Guest Reviewer - Christine Adams-Davidson
I had the pleasure of going to see “Made in Dagenham” on its second night - what a show. The audience were packed to the rafters and the standing ovation at the end was so well deserved. Everyone involved with this energy packed production must feel so proud of what they have achieved during lockdown restrictions. As a director who also had to rehearse through that time, I know just how hard it was, so plaudits go to all the cast and especially to Nikki Mundell-Poole, the director who through it all, put together this pulsating production.
“Made in Dagenham” the musical, is based on the real-life 1968 sewing machinist strike at the Ford factory in Dagenham, it was influential in the passing of the Equal Pay Act of 1970. The strike probably had a direct effect on the lives of many in the audience and the cast alike. The production reflects a time before Women’s Lib, when the differences in pay, between men and women, were much more than now. The feel of the show made it obvious that a lot of background work was involved to get the costumes, wigs and the set right to bring you into the late nineteen sixties.
Before I mention the cast, I must mention the backstage team who are often forgotten in a review; they have to be commended for their organisation in moving flats and furniture seamlessly whilst the musical played on. Not once did I feel that they were in the way and it made the show flow right from the beginning.
Amy Pryce was performing in her first lead role as Rita O’Grady. She was excellent as the feisty mum and worker who took up the fight for equality for women. Her characterisation was very believable and her vocals were spot on. I loved the moving final number Stand Up. Kris Tyler as her bewildered husband Eddie showed emotion during his song ‘I’m sorry I love you’ and was a competent foil with a good acting performance.
Justine Ephgrave as Connie, the shop steward, acted with conviction and her solo number ‘Same old Story’ was sung with passion and conviction. Sammy-Jo Evans, who I last saw as Evita with CAODS, played a totally opposite character this time, as the woolly, word forgetting, loveable Clare. Her voice at the end of act 1 blew me away.
The choice of casting Rhianna Howard as Beryl was truly a great move by Nikki the director. Strong on delivery, with good comic timing and a great character to play on stage, this lady has true stage presence and was absolutely fab. Megan Abbott (Cass) & Emily Smith (Sandra) formed the main support of the Ford girls, working with Rita, they portrayed their roles well.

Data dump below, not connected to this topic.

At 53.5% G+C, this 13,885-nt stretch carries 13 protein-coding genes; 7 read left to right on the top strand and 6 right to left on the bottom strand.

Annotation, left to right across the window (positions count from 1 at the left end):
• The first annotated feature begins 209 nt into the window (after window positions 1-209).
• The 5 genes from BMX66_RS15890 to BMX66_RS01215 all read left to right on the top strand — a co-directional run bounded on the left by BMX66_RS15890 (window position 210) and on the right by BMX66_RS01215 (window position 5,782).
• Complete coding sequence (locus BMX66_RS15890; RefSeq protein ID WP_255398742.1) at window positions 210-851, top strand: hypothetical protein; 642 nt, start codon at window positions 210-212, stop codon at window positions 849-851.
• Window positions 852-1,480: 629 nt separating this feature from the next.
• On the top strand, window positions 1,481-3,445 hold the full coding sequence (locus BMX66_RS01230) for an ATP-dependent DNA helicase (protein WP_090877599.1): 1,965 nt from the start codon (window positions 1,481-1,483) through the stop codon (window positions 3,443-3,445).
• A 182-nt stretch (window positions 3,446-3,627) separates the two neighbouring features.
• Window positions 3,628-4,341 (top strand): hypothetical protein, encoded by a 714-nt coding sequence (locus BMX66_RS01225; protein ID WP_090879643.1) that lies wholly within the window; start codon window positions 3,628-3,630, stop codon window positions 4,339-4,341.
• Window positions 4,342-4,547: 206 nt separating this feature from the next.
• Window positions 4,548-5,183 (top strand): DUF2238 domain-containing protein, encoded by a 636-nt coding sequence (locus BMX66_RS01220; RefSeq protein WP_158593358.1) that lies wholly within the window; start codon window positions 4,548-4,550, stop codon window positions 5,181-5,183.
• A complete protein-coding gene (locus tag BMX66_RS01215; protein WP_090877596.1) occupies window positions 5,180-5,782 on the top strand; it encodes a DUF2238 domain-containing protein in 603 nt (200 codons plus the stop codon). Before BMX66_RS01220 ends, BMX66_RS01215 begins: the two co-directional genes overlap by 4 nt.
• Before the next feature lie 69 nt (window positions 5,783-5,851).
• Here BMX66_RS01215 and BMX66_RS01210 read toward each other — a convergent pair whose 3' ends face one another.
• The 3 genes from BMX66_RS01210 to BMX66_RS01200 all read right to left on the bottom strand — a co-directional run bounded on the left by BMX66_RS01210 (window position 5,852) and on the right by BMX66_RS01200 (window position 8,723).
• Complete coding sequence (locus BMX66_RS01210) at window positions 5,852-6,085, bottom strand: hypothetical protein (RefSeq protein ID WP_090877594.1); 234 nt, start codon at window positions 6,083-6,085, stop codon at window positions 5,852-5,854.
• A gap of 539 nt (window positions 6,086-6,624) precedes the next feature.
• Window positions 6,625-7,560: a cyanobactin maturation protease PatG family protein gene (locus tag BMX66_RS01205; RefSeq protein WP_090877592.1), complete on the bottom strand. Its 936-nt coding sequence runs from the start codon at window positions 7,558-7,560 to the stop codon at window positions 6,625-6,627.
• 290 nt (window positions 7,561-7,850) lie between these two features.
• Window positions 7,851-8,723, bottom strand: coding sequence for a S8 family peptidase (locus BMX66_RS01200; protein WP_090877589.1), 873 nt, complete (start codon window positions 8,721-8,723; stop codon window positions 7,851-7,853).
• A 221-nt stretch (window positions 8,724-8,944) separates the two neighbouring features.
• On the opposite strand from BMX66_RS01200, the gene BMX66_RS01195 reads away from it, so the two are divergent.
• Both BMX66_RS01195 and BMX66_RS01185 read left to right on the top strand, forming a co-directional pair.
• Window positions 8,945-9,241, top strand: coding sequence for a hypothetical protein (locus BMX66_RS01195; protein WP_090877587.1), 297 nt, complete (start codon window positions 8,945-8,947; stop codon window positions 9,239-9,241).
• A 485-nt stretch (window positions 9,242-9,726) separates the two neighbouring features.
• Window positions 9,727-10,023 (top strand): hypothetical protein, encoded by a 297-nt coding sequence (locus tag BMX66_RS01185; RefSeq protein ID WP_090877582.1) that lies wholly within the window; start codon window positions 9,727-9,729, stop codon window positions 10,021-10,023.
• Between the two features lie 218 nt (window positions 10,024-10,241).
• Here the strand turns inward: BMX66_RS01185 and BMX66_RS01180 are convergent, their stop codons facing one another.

To complete the ladies roles we had Corrina Wilson as Barbara Castle and Susy Hawkes-Dighton as Lisa Hopkins, the wife of Ford’s Managing Director, who befriends Rita. Both gave solid performances and their characterisation was great. Corrina as Barbara maintained her accent throughout and her song ‘Ideal World’ got a huge round of applause from the audience.
Now for the men of this huge cast of 36. Michael Mundell-Poole as the union rep and Stewart Adkins as Jeremy Hopkins gave clear, confident and professional characters and should be commended.
David Slater as the bumbling, pipe smoking, Harold Wilson again mastered the accent required and with a twinkle in his eye, seemed to be having a lot of fun on stage and his dancing was a delight. His song ‘Always a Problem’, with his aides was very humorous. Edward Groombridge as the American Tooley with ‘This is America’ was also very good and again the accent was kept throughout.
The two children we saw that night, Avalon Lawton and Shay Mullery were very sweet and showed confidence for such young actors on the stage.
In such a large musical you absolutely need a great ensemble and Nikki definitely found a really strong one with great singing and movement with all harmonies blending well. This is a long show but the energies of the whole group never flagged from beginning to end, I think as an audience we all felt quite emotional at the end during the ‘Stand Up’ finale. Indeed most did stand up and at the finale, the standing ovation was fantastic.
Musical Director, James Tovey and his orchestra of five melded well with the singers and didn’t overpower them. Costumes, hair and makeup were spot on and the simple set was very clever. Lighting was mostly ok although I found that occasionally some of the actors were sometimes in the dark, stage left but this didn’t detract from the overall show.
When you know a show is being directed by Nikki, you know you are onto a winner. Her flair and panache is obvious and this lady knows just how to put on an excellent show.
I urge you all to get a ticket for the rest of the run. Congratulations to all.